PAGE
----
Thursday, January 17, 2008

Defending the music XII: A Sentimental Journey into Sight and Sound

There aren't many bands who you can blame more for emo, than Green Day.

There are precious few bands that have made it further on as much lack of talent as Green Day... but, like the Clash (You knew I couldn't last much longer, could I? C'mon I narrowly avoided mentioning The Clash entirely in the OLP entry.), they honed their understanding of their abilities into increasingly adept incicive songwriting.

I was the demographic to blame for shooting Dookie to the top of the charts in 1994. It was hardly the paradigm setting moment it's since been hailed as when Mike Dirnt had his teeth fed to himself by a security guard at Woodstock '94 - if you actually watched the incident - well, you can't see it happen. Green Day's set was over, and the director cut to long-shots of the stage as the marauding fans rush the stage. However, the preceeding band incited mud-fight was great - harmless fun. The 'band violence' (I repeat: The mud-fight was harmless, and the punching actually had the band on the victim end.) helped catapult Green Day into the stratosphere. Oh yes, we were a disenfranchised lot, us Gen-X'ers. What's new? Every second wave of adolescents gets to be angry at the opulence of the intermediate generations... gawd, can I hardly wait for that phase to swing back around... perhaps kids will start re-fucking-cycling again! But I digress....

Yes, Dookie was a lot of fun. Revitalized punk - with harmonies! Who didn't get off screaming along with 'Basketcase's "Am I just paranoid or UHh-Muh-Glaaaaauuuh!" (Which, for the record, was actually "...or am I stoned?")

But then they had to go and write that fucking song.... You know the one. 'Good Riddance.' (Oh how I wish it appropriately WOULD go away.) Changes are you know the somg by it's refrain - "I hope you had the time of your life." Would someone please kill me if I ever have to hear that song again? And don't you DARE play that song at my funeral - which I think is the real problem with it. It went from release to overplay inside of three days. Okay, realistically, three months. (Okay, so there are occasional exceptions to the 'I will listen to anything they release' rule.) Until their most recent album, this has been the flagship song of their career - fuuuuuuck....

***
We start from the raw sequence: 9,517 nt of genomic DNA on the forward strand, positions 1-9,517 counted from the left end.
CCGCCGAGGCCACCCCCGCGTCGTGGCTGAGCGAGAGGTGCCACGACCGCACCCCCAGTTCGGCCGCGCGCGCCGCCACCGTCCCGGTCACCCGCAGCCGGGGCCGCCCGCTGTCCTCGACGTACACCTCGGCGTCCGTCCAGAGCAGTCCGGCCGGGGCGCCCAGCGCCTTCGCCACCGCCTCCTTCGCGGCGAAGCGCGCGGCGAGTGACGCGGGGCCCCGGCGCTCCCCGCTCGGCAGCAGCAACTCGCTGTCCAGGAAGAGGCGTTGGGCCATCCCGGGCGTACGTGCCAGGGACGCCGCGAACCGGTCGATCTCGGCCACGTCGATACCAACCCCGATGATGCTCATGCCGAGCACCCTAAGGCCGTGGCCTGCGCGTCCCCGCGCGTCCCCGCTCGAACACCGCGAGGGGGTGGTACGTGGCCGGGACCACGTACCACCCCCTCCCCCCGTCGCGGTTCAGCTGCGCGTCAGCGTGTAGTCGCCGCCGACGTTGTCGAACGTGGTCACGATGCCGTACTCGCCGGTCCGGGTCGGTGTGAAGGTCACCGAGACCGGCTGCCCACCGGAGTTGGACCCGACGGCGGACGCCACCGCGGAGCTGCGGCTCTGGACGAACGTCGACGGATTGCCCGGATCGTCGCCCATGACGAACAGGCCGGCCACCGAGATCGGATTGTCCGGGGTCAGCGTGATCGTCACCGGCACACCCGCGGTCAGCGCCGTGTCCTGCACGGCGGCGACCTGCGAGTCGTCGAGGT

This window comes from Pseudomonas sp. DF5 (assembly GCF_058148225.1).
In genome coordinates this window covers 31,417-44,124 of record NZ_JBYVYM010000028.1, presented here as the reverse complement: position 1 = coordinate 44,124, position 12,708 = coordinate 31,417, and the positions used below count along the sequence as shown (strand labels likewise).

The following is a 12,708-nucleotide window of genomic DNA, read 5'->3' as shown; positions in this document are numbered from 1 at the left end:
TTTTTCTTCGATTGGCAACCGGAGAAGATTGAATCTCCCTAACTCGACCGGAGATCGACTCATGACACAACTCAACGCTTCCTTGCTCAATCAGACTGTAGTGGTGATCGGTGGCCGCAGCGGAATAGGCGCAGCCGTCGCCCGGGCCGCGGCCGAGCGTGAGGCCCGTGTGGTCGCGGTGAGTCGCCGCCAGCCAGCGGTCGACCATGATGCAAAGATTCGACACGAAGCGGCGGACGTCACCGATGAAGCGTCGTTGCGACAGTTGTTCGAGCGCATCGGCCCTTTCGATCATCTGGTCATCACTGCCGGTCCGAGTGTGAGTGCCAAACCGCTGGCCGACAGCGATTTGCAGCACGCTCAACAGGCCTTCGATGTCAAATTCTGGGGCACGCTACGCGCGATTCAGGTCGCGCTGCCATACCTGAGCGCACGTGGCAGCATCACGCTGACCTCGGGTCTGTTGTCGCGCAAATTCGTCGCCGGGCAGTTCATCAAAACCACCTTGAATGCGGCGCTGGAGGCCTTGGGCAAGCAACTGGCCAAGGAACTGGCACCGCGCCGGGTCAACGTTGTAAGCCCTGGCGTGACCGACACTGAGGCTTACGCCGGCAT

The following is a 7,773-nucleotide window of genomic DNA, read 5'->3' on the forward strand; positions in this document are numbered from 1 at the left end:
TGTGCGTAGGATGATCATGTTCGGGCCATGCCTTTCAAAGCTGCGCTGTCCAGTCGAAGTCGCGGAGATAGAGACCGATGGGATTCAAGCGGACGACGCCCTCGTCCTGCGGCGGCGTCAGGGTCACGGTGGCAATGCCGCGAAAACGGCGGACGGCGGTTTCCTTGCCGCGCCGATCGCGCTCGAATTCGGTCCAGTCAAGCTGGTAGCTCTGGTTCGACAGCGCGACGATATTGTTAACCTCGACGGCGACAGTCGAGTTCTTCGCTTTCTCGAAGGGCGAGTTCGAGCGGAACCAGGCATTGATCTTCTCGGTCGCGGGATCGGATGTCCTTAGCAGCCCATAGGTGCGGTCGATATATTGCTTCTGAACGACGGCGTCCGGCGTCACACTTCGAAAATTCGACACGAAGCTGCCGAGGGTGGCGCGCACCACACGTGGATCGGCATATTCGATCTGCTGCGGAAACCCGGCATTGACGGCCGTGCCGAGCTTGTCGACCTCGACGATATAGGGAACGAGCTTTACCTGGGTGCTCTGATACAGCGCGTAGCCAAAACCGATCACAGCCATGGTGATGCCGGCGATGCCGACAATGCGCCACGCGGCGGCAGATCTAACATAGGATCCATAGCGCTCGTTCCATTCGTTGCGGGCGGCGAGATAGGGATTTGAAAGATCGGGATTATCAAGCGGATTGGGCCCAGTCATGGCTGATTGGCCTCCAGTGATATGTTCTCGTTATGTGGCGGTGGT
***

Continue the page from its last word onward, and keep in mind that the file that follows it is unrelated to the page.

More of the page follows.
It took me a long time to let Green Day back in. In fact, they had to actually start channeling The Clash in order to do it. I don't really know what happened, but somewhere along the line Billy Joe Armstong quit acting upon kneejerk defiance and started speaking about real problems. "Warning," while just a warm-up to what was coming, is still my favourite Green Day disc. Their next album, "American Idiot" went for the throat. It was great. And somehow the Dixie Chicks took all the heat for pointing out what a mess the USA was.

Perhaps the most complete acknowledgement of their political validity was the release last year of a collaborative effort between Green Day and the band that has best mixed music and politics ever - U2; 'The Saints are Coming.' A pretty kick ass song to boot.

Oh... and final proof: The drummer's name - is Tre Cool. Literally.

No comments: